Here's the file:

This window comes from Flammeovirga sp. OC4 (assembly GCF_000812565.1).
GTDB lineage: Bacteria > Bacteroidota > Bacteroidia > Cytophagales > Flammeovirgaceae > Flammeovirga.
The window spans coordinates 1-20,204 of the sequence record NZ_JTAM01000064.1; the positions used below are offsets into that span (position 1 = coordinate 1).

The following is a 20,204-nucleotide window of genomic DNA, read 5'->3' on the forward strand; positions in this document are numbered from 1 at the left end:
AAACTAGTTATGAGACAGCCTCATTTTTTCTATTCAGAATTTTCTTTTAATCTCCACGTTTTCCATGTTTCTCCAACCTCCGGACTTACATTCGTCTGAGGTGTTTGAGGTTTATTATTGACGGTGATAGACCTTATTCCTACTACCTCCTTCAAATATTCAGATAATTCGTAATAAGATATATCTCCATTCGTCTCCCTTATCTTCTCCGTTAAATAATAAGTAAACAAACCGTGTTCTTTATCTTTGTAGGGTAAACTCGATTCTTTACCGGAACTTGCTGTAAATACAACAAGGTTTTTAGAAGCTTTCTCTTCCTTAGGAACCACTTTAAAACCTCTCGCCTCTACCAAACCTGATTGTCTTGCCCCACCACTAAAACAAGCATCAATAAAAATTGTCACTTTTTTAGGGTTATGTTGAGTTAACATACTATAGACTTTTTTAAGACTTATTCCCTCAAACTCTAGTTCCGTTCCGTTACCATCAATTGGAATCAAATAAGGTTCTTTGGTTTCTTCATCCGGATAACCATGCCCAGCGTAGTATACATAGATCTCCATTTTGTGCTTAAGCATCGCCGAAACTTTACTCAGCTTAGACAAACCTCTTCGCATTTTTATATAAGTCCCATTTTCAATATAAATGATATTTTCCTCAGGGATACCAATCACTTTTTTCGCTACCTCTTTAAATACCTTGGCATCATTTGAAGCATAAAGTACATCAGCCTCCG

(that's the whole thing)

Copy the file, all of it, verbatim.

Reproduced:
This window comes from Flammeovirga sp. OC4 (assembly GCF_000812565.1).
GTDB lineage: Bacteria > Bacteroidota > Bacteroidia > Cytophagales > Flammeovirgaceae > Flammeovirga.
The window spans coordinates 1-20,204 of the sequence record NZ_JTAM01000064.1; the positions used below are offsets into that span (position 1 = coordinate 1).

The following is a 20,204-nucleotide window of genomic DNA, read 5'->3' on the forward strand; positions in this document are numbered from 1 at the left end:
AAACTAGTTATGAGACAGCCTCATTTTTTCTATTCAGAATTTTCTTTTAATCTCCACGTTTTCCATGTTTCTCCAACCTCCGGACTTACATTCGTCTGAGGTGTTTGAGGTTTATTATTGACGGTGATAGACCTTATTCCTACTACCTCCTTCAAATATTCAGATAATTCGTAATAAGATATATCTCCATTCGTCTCCCTTATCTTCTCCGTTAAATAATAAGTAAACAAACCGTGTTCTTTATCTTTGTAGGGTAAACTCGATTCTTTACCGGAACTTGCTGTAAATACAACAAGGTTTTTAGAAGCTTTCTCTTCCTTAGGAACCACTTTAAAACCTCTCGCCTCTACCAAACCTGATTGTCTTGCCCCACCACTAAAACAAGCATCAATAAAAATTGTCACTTTTTTAGGGTTATGTTGAGTTAACATACTATAGACTTTTTTAAGACTTATTCCCTCAAACTCTAGTTCCGTTCCGTTACCATCAATTGGAATCAAATAAGGTTCTTTGGTTTCTTCATCCGGATAACCATGCCCAGCGTAGTATACATAGATCTCCATTTTGTGCTTAAGCATCGCCGAAACTTTACTCAGCTTAGACAAACCTCTTCGCATTTTTATATAAGTCCCATTTTCAATATAAATGATATTTTCCTCAGGGATACCAATCACTTTTTTCGCTACCTCTTTAAATACCTTGGCATCATTTGAAGCATAAAGTACATCAGCCTCCG